Renson Clouden, IBM DB2 Lab Services
Rich Koch, IBM DB2 Technical Specialist
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© Copyright IBM Corporation 2005
Adopting a Software Maintenance Strategy for a DB2 UDB Data Warehouse
Appendix A – Software Maintenance Scenarios
The following scenarios represent common situations where various software release levels and
combinations of IBM software are being used. In response to these scenarios, the “recommend
software release levels” will be referenced. These recommended software release levels can be
found at the following IBM websites:
• Recommended Base Software Stack for Business Intelligence (BI) Warehouses on AIX
http://www-1.ibm.com/support/docview.wss?rs=71&uid=swg21179515
• Recommended Base Software Stack for Business Intelligence (BI) Warehouses on Linux
http://www-1.ibm.com/support/docview.wss?rs=0&uid=swg21192752
Scenario 1
• Maintenance Strategy: Adopter
• Situation: You are using the recommended software release levels and a problem is
discovered
• Description: DB2 is at the recommended fix pack level on the recommended AIX
maintenance level. A problem is discovered that is resolved with a specific fix to DB2 or
AIX. The fix is included in a more recent DB2 fix pack or AIX maintenance level.
• Recommendation: In general, maintain DB2 and AIX at the recommended levels and
only apply the specific fix. For DB2, discuss the possibility of a special build with your
IBM Support Analyst. The special build would be installed on top of the installed
recommended fix pack level and would only include the requested fixes. Carefully
consider the use of special builds as there is limited testing performed by IBM. Consider
how important the fix is to the system and whether there is a workaround. If there is an
applicable workaround, use the workaround until the fix is included in a fix pack that is
recommended. Discuss the relative risk that a specific fix may pose with your IBM
Support Analyst. Not all fixes have the same amount of risk. For AIX, request the
specific PTF (program temporary fix) and apply it to the installed recommended AIX
maintenance level. In both cases, a more recent DB2 fix pack or AIX maintenance level
might be available, but should only be installed after they become part of the
recommended software release levels.
Scenario 2
• Maintenance Strategy: Late Adopter
• Situation: You are installed below the recommended software release levels and a
problem is discovered
• Description: DB2 is below the recommend fix pack level on a maintenance level of AIX
below what is recommended. A specific fix to DB2 is required that is included in both the
recommended and latest DB2 fix pack.
• Recommendation: In general, upgrade AIX to the recommended maintenance level first.
After operating without incident, upgrade DB2 to the recommended fix pack level. Avoid
upgrading to the latest AIX maintenance level or DB2 fix pack level until they become
part of the recommended software release levels.
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Adopting a Software Maintenance Strategy for a DB2 UDB Data Warehouse
Scenario 3
• Maintenance Strategy: Early Adopter
• Situation: You are installed above recommended software release levels and a problem
is discovered
• Description: DB2 is installed above the recommended fix pack level on a maintenance
level of AIX at or above the recommended level. The fix to DB2 is included in a newly
announced fix pack.
• Recommendation: When operating above the recommended software release levels,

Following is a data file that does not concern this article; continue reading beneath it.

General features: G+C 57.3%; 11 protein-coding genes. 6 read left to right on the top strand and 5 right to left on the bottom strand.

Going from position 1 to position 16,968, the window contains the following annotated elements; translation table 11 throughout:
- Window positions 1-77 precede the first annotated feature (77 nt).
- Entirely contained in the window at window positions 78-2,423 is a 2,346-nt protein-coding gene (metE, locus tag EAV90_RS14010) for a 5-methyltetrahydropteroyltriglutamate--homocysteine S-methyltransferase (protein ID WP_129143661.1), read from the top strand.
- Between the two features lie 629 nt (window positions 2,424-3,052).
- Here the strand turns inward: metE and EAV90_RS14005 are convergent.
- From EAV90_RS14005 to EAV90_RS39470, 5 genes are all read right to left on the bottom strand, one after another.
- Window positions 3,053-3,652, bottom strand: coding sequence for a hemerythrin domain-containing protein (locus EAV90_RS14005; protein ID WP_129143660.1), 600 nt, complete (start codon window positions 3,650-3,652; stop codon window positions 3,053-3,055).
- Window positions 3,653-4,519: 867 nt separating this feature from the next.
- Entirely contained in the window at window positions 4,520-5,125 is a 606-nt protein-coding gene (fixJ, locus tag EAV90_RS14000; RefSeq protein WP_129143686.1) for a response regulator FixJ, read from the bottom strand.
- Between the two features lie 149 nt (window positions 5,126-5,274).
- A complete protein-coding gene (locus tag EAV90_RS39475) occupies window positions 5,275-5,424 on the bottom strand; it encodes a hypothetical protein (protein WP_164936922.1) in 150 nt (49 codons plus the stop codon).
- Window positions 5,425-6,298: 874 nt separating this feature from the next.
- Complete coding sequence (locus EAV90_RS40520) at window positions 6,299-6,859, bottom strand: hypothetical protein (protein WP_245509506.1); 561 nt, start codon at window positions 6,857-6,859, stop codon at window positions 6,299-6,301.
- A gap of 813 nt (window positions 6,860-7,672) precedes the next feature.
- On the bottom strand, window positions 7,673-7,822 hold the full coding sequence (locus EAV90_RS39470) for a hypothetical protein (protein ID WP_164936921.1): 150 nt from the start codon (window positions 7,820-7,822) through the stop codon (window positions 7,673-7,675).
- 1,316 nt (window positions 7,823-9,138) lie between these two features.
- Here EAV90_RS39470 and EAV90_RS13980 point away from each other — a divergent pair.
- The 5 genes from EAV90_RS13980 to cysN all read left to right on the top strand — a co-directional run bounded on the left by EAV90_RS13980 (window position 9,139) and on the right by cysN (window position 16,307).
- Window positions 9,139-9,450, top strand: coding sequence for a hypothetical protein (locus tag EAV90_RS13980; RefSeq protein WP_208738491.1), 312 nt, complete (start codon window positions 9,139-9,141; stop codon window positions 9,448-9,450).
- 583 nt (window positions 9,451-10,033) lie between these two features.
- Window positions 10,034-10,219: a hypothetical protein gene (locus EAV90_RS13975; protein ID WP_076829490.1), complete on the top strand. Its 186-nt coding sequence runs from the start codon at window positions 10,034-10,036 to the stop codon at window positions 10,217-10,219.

each situation is different and needs be assessed based on the unique circumstances. In
general, however, maintain the installed DB2 fix pack level and only apply the specific
fix to DB2 by discussing a special build with your IBM Support Analyst. A special build
would be installed on top of the installed fix pack level. The special build would only
include requested fixes. If, however, the latest fix pack level includes APARs only, a
different recommendation might be made after assessing the situation.
Scenario 4
• Maintenance Strategy: Adopter to Early Adopter
• Situation: You are installed at or below recommended software release levels and newly
announced features are required
• Description: DB2 is at the recommended fix pack level on the recommended AIX
maintenance level. Newly announced DB2 features are absolutely required by the project
and are available in the newly announced DB2 fix pack.
• Recommendation: When considering software release levels above what is the
recommended, validate that the new features are truly an absolute requirement and cannot
be delayed until the fix pack becomes part of the recommended software release levels. If
it is determined that the new features are required, install the newly announced fix pack
on the currently recommended AIX maintenance level or the AIX maintenance level
specified as the minimum prerequisite. When applying software more current than
recommended, consider having a Functional/Performance Test environment where DBAs
and System Administrators are the primary users. Be sure to include extra time in the
project plan to perform additional testing. In the event of issues, plan to move forward by
resolving any problems that may arise by applying special builds until the environment
provides the required function, stability and performance. As always, have a back-out
plan to return the system to its original state in case a problem cannot be resolved within
a predetermined timeframe.
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© Copyright IBM Corporation 2005
Adopting a Software Maintenance Strategy for a DB2 UDB Data Warehouse
Appendix B – Overview of Software Maintenance Tasks
The following is an overview of common tasks to consider when developing a project plan for
applying software maintenance to a DB2 UDB data warehouse running on the AIX operating